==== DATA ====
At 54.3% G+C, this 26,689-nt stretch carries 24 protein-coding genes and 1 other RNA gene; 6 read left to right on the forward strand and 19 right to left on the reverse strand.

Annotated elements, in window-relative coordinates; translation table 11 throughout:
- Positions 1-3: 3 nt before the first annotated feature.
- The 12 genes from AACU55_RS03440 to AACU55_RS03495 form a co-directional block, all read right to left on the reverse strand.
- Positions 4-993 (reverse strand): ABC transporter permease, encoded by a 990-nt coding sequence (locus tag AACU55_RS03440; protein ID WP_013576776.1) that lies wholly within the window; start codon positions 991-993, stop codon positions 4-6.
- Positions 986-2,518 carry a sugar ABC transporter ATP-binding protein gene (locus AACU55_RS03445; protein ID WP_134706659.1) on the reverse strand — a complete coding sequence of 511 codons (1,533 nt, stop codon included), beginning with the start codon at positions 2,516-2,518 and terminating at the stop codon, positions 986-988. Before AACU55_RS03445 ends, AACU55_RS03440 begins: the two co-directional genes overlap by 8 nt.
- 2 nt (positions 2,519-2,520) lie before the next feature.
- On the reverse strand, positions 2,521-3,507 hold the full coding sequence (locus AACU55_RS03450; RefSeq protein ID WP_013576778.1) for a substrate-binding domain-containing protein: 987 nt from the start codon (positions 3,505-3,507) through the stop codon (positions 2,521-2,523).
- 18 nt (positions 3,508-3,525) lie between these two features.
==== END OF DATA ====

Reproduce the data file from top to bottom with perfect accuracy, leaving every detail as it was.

At 54.3% G+C, this 26,689-nt stretch carries 24 protein-coding genes and 1 other RNA gene; 6 read left to right on the forward strand and 19 right to left on the reverse strand.

Annotated elements, in window-relative coordinates; translation table 11 throughout:
- Positions 1-3: 3 nt before the first annotated feature.
- The 12 genes from AACU55_RS03440 to AACU55_RS03495 form a co-directional block, all read right to left on the reverse strand.
- Positions 4-993 (reverse strand): ABC transporter permease, encoded by a 990-nt coding sequence (locus tag AACU55_RS03440; protein ID WP_013576776.1) that lies wholly within the window; start codon positions 991-993, stop codon positions 4-6.
- Positions 986-2,518 carry a sugar ABC transporter ATP-binding protein gene (locus AACU55_RS03445; protein ID WP_134706659.1) on the reverse strand — a complete coding sequence of 511 codons (1,533 nt, stop codon included), beginning with the start codon at positions 2,516-2,518 and terminating at the stop codon, positions 986-988. Before AACU55_RS03445 ends, AACU55_RS03440 begins: the two co-directional genes overlap by 8 nt.
- 2 nt (positions 2,519-2,520) lie before the next feature.
- On the reverse strand, positions 2,521-3,507 hold the full coding sequence (locus AACU55_RS03450; RefSeq protein ID WP_013576778.1) for a substrate-binding domain-containing protein: 987 nt from the start codon (positions 3,505-3,507) through the stop codon (positions 2,521-2,523).
- 18 nt (positions 3,508-3,525) lie between these two features.